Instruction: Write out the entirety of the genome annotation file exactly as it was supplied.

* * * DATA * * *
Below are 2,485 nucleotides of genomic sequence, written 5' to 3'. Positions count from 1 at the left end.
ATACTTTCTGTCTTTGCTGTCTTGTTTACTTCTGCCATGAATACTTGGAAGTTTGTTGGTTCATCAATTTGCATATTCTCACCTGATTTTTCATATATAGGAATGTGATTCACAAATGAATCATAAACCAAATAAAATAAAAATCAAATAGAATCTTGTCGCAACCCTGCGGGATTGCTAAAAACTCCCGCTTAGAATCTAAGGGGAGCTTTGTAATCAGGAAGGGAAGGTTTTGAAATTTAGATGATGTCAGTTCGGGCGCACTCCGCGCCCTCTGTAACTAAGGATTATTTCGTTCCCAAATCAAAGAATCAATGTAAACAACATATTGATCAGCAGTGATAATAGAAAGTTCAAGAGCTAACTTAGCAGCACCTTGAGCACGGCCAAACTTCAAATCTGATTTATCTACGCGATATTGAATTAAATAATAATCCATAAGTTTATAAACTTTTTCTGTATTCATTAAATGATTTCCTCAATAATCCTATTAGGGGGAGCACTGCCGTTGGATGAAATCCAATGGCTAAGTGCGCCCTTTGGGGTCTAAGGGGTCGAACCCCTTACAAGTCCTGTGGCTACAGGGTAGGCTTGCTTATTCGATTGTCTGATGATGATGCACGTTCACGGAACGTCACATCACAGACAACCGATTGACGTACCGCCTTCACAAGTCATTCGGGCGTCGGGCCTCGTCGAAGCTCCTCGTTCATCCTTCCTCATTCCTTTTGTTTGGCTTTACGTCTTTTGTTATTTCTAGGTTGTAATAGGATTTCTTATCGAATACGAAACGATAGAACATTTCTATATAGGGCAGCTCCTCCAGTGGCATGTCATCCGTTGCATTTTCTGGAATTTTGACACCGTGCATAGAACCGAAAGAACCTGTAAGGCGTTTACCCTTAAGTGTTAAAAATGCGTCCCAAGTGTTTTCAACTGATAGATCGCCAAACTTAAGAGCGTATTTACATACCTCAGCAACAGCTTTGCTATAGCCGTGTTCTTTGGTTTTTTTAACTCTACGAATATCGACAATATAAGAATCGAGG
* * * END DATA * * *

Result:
Below are 2,485 nucleotides of genomic sequence, written 5' to 3'. Positions count from 1 at the left end.
ATACTTTCTGTCTTTGCTGTCTTGTTTACTTCTGCCATGAATACTTGGAAGTTTGTTGGTTCATCAATTTGCATATTCTCACCTGATTTTTCATATATAGGAATGTGATTCACAAATGAATCATAAACCAAATAAAATAAAAATCAAATAGAATCTTGTCGCAACCCTGCGGGATTGCTAAAAACTCCCGCTTAGAATCTAAGGGGAGCTTTGTAATCAGGAAGGGAAGGTTTTGAAATTTAGATGATGTCAGTTCGGGCGCACTCCGCGCCCTCTGTAACTAAGGATTATTTCGTTCCCAAATCAAAGAATCAATGTAAACAACATATTGATCAGCAGTGATAATAGAAAGTTCAAGAGCTAACTTAGCAGCACCTTGAGCACGGCCAAACTTCAAATCTGATTTATCTACGCGATATTGAATTAAATAATAATCCATAAGTTTATAAACTTTTTCTGTATTCATTAAATGATTTCCTCAATAATCCTATTAGGGGGAGCACTGCCGTTGGATGAAATCCAATGGCTAAGTGCGCCCTTTGGGGTCTAAGGGGTCGAACCCCTTACAAGTCCTGTGGCTACAGGGTAGGCTTGCTTATTCGATTGTCTGATGATGATGCACGTTCACGGAACGTCACATCACAGACAACCGATTGACGTACCGCCTTCACAAGTCATTCGGGCGTCGGGCCTCGTCGAAGCTCCTCGTTCATCCTTCCTCATTCCTTTTGTTTGGCTTTACGTCTTTTGTTATTTCTAGGTTGTAATAGGATTTCTTATCGAATACGAAACGATAGAACATTTCTATATAGGGCAGCTCCTCCAGTGGCATGTCATCCGTTGCATTTTCTGGAATTTTGACACCGTGCATAGAACCGAAAGAACCTGTAAGGCGTTTACCCTTAAGTGTTAAAAATGCGTCCCAAGTGTTTTCAACTGATAGATCGCCAAACTTAAGAGCGTATTTACATACCTCAGCAACAGCTTTGCTATAGCCGTGTTCTTTGGTTTTTTTAACTCTACGAATATCGACAATATAAGAATCGAGG